Sexually Transmitted Diseases (STDs)
Sexually transmitted diseases (STDs) are infectious diseases transmitted through sexual contact. Unprotected sexual intercourse places young persons at risk for HIV infection, other sexually transmitted diseases (STDs), and pregnancy. Each year, there are about 19 million new STD cases in the US, and about one-half of these are among young people between 15 and 24 years old.
The surest way to prevent contracting an STD is to advise your adolescent to abstain from any type of sexual activity. However, if your adolescent becomes sexually active, you can advise him/her on taking certain precautionary measures for reducing the risk of acquiring an STD, as recommended by the National Institute of Allergy and Infectious Diseases (NIAID). These measures include the following:
- have a mutually monogamous sexual relationship with an uninfected partner
- use (consistently and correctly) a male condom
- use sterile needles if injecting intravenous (IV) drugs
- decrease susceptibility to HIV infections by preventing and controlling other STDs
- delay having sexual relationships as long as possible (the younger a person is when they begin to have sex for the first time, the more susceptible they become to developing an STD)
- have regular checkups for STDs
- learn the symptoms of STDs and seek medical help as soon as possible if any symptoms develop
- avoid having sexual intercourse during menstruation
- avoid anal intercourse, or use a male condom
- avoid douching
Treatment for STDs should begin as soon as possible. In addition, your adolescent's sexual partner(s) should be notified so they may seek treatment. Urge your teen to abstain from sexual activity during his/her treatment and make sure he/she is tested again at a follow-up checkup.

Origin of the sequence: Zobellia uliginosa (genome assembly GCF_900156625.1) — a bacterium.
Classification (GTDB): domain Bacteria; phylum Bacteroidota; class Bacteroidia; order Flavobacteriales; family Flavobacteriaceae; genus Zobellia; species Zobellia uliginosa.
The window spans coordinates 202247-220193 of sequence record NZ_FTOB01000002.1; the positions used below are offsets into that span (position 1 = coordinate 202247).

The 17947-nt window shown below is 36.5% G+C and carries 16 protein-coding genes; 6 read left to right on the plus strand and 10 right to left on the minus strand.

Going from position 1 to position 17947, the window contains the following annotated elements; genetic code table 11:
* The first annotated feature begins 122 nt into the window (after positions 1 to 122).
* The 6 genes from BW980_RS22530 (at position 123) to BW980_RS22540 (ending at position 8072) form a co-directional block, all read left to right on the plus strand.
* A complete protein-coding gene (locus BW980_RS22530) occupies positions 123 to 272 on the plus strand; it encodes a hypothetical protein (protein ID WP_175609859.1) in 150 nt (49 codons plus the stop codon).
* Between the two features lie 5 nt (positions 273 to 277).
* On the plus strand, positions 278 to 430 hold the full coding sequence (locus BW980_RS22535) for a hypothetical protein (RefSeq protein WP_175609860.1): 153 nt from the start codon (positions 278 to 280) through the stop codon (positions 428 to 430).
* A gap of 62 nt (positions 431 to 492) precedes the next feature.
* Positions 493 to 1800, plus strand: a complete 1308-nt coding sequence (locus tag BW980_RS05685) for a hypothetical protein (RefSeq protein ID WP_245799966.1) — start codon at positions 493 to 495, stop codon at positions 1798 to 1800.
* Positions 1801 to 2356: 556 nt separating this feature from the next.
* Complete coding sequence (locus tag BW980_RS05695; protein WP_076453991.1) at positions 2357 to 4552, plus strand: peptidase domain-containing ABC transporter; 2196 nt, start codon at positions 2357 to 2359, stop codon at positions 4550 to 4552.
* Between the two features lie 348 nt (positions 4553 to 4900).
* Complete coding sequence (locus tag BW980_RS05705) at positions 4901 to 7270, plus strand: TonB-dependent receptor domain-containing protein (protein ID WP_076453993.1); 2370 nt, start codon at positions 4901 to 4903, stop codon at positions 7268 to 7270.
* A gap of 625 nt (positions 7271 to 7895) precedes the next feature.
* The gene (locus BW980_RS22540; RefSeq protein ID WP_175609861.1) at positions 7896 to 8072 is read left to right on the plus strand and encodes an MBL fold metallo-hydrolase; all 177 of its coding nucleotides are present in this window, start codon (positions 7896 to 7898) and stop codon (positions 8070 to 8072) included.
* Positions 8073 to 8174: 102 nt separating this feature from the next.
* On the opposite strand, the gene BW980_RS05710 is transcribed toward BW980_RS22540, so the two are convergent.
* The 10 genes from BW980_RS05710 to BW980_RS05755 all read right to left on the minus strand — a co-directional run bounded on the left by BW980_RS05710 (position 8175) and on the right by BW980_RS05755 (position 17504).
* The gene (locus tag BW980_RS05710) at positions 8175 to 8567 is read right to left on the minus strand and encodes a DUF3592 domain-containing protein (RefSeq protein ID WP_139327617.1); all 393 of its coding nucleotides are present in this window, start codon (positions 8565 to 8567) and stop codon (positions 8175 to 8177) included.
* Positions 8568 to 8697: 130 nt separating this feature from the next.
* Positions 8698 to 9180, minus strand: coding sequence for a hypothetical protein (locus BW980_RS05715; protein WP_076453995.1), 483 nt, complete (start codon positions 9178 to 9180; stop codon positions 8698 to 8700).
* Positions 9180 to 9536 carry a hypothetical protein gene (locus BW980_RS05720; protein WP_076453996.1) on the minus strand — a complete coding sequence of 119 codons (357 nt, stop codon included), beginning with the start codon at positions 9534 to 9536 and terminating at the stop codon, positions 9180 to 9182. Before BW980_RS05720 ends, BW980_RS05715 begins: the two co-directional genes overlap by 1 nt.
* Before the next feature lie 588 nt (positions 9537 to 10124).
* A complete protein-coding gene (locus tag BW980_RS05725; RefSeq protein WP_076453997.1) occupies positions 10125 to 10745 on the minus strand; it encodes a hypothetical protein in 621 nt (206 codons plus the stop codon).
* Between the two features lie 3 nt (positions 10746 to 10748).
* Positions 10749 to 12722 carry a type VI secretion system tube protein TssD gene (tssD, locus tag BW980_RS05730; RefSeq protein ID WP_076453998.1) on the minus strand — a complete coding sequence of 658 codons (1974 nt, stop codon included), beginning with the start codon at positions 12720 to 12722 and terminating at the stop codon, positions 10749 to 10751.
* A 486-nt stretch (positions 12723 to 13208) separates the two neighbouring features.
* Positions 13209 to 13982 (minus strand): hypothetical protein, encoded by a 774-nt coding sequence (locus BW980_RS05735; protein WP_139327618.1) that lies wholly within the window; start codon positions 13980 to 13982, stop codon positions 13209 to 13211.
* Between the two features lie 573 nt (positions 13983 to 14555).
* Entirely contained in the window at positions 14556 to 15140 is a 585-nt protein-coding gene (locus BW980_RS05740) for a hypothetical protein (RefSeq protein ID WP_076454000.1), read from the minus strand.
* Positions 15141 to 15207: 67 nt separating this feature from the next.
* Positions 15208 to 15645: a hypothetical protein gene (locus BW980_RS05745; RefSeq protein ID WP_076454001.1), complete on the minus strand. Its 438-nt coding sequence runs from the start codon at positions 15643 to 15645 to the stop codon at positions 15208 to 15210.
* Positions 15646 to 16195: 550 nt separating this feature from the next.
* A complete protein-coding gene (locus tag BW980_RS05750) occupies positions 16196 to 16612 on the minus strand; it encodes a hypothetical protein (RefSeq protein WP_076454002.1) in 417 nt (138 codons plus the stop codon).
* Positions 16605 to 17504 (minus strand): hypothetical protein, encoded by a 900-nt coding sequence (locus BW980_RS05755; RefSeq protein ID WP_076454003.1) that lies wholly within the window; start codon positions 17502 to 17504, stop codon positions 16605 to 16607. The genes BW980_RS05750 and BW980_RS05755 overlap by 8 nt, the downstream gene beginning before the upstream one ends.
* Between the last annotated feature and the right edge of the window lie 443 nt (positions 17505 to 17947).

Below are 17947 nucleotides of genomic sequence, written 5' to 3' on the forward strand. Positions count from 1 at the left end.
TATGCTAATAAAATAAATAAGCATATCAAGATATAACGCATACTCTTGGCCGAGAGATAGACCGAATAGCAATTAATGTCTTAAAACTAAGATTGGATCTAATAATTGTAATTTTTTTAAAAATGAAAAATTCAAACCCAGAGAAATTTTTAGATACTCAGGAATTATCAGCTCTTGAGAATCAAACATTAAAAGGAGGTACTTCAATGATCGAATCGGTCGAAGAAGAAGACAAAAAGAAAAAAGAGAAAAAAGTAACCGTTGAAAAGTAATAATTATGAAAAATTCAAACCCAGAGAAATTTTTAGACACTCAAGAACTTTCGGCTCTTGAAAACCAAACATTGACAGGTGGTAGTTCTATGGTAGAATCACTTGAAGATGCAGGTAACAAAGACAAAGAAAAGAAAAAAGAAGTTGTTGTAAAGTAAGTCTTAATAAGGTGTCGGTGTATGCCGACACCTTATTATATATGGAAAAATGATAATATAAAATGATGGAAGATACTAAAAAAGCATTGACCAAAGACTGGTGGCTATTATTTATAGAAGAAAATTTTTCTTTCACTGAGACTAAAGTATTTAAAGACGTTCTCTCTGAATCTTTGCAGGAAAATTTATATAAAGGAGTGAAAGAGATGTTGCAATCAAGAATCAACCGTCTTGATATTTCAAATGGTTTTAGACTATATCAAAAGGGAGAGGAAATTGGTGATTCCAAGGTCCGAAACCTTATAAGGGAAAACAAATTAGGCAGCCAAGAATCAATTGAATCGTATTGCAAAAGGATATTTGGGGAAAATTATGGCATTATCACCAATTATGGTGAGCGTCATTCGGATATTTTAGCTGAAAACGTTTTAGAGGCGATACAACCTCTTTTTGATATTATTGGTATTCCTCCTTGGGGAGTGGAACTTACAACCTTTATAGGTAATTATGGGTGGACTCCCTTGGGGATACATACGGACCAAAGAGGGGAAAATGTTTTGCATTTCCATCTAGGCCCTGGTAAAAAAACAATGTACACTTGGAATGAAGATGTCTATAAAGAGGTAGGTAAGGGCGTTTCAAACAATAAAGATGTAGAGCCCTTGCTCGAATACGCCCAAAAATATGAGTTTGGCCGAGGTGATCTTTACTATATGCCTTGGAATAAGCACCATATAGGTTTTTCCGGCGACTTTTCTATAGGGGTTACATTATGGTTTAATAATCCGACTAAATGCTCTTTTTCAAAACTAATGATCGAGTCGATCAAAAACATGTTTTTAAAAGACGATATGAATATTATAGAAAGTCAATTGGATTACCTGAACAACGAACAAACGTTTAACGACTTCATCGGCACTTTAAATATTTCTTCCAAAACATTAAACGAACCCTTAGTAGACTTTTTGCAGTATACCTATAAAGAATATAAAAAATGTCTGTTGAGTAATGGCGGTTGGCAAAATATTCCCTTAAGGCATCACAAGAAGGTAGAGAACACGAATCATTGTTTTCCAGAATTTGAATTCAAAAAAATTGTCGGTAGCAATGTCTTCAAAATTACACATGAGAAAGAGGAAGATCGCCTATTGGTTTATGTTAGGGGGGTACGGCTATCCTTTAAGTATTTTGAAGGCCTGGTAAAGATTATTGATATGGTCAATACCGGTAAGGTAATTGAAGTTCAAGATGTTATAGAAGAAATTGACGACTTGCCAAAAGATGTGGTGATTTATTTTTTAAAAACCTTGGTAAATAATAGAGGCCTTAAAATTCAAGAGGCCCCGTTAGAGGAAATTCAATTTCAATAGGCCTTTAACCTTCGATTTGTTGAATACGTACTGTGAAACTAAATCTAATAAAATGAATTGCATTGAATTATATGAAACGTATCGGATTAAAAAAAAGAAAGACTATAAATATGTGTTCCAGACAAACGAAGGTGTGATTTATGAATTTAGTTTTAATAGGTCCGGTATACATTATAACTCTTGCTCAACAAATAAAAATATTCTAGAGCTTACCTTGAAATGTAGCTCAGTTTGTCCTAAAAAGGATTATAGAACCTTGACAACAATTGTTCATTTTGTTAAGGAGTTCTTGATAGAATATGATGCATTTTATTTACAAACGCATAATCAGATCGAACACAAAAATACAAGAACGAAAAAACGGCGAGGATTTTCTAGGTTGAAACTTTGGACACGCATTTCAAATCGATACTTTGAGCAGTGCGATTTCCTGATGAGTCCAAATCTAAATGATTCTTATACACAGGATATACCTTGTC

Numerous STDs have been identified and affect more than 19 million men and women in this country each year. According to the National Institute for Allergy and Infectious Diseases and Centers for Disease Control, common types of STDs include:
|Acquired Immune Deficiency Syndrome (AIDS)
AIDS is caused by the human immunodeficiency virus (HIV), a virus that destroys the body's ability to fight off infection.
People who have AIDS are very susceptible to many life-threatening diseases and to certain forms of cancer. Transmission of the virus occurs during sexual activity or by the sharing of needles used to inject intravenous drugs.
|Human Papillomaviruses (HPVs)
Human papillomavirus (HPV) is a common sexually transmitted disease that can cause genital warts called condylomas. These condylomas can occur on the inside or outside areas of the genitals and may spread to the surrounding skin or to a sexual partner. Because HPV infection does not always cause warts, the infection may go undetected. Women with HPV infection have an increased risk of developing cervical cancer. Regular Pap smears can detect HPV infection as well as abnormal cervical cells. Also, a new HPV vaccine has been approved by the FDA to help prevent cervical cancer.
Although there is treatment for the condylomas (which sometimes go away on their own), the virus remains and warts can reappear. Smoking appears to increase problems related to HPV infection. Other types of HPV can also cause warts on other body parts such as the hands, called common warts, however, these do not generally cause health problems.